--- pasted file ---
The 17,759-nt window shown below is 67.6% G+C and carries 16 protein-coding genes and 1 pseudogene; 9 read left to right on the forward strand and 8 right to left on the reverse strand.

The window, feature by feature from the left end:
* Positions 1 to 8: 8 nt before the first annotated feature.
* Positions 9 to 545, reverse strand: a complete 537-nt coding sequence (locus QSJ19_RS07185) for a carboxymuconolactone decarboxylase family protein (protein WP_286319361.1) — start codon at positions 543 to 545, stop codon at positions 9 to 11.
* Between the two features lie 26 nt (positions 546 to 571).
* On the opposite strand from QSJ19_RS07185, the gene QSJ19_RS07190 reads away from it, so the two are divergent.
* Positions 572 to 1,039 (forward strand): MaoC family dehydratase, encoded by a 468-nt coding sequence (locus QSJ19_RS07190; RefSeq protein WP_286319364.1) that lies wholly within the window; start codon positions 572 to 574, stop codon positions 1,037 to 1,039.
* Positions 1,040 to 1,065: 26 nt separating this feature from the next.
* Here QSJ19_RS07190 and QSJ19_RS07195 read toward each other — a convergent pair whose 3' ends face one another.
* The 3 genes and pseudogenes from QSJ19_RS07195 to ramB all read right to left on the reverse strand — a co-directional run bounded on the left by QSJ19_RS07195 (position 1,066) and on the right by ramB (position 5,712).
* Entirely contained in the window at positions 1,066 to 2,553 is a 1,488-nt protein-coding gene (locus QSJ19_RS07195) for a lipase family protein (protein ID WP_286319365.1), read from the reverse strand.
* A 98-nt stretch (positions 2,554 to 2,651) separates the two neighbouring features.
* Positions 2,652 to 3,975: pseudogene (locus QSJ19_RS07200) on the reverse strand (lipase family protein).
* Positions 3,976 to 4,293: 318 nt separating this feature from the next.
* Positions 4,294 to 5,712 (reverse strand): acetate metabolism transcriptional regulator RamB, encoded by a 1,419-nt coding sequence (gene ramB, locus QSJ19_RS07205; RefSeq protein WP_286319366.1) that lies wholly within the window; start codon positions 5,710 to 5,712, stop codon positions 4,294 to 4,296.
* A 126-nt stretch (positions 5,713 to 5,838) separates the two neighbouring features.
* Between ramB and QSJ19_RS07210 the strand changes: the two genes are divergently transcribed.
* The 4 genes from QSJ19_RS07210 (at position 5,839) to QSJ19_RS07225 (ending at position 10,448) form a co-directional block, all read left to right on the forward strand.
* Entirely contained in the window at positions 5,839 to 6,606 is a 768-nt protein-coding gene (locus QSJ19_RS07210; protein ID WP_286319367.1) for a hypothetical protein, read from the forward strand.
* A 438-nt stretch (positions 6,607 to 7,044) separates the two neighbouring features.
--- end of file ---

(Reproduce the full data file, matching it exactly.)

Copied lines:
The 17,759-nt window shown below is 67.6% G+C and carries 16 protein-coding genes and 1 pseudogene; 9 read left to right on the forward strand and 8 right to left on the reverse strand.

The window, feature by feature from the left end:
* Positions 1 to 8: 8 nt before the first annotated feature.
* Positions 9 to 545, reverse strand: a complete 537-nt coding sequence (locus QSJ19_RS07185) for a carboxymuconolactone decarboxylase family protein (protein WP_286319361.1) — start codon at positions 543 to 545, stop codon at positions 9 to 11.
* Between the two features lie 26 nt (positions 546 to 571).
* On the opposite strand from QSJ19_RS07185, the gene QSJ19_RS07190 reads away from it, so the two are divergent.
* Positions 572 to 1,039 (forward strand): MaoC family dehydratase, encoded by a 468-nt coding sequence (locus QSJ19_RS07190; RefSeq protein WP_286319364.1) that lies wholly within the window; start codon positions 572 to 574, stop codon positions 1,037 to 1,039.
* Positions 1,040 to 1,065: 26 nt separating this feature from the next.
* Here QSJ19_RS07190 and QSJ19_RS07195 read toward each other — a convergent pair whose 3' ends face one another.
* The 3 genes and pseudogenes from QSJ19_RS07195 to ramB all read right to left on the reverse strand — a co-directional run bounded on the left by QSJ19_RS07195 (position 1,066) and on the right by ramB (position 5,712).
* Entirely contained in the window at positions 1,066 to 2,553 is a 1,488-nt protein-coding gene (locus QSJ19_RS07195) for a lipase family protein (protein ID WP_286319365.1), read from the reverse strand.
* A 98-nt stretch (positions 2,554 to 2,651) separates the two neighbouring features.
* Positions 2,652 to 3,975: pseudogene (locus QSJ19_RS07200) on the reverse strand (lipase family protein).
* Positions 3,976 to 4,293: 318 nt separating this feature from the next.
* Positions 4,294 to 5,712 (reverse strand): acetate metabolism transcriptional regulator RamB, encoded by a 1,419-nt coding sequence (gene ramB, locus QSJ19_RS07205; RefSeq protein WP_286319366.1) that lies wholly within the window; start codon positions 5,710 to 5,712, stop codon positions 4,294 to 4,296.
* A 126-nt stretch (positions 5,713 to 5,838) separates the two neighbouring features.
* Between ramB and QSJ19_RS07210 the strand changes: the two genes are divergently transcribed.
* The 4 genes from QSJ19_RS07210 (at position 5,839) to QSJ19_RS07225 (ending at position 10,448) form a co-directional block, all read left to right on the forward strand.
* Entirely contained in the window at positions 5,839 to 6,606 is a 768-nt protein-coding gene (locus QSJ19_RS07210; protein ID WP_286319367.1) for a hypothetical protein, read from the forward strand.
* A 438-nt stretch (positions 6,607 to 7,044) separates the two neighbouring features.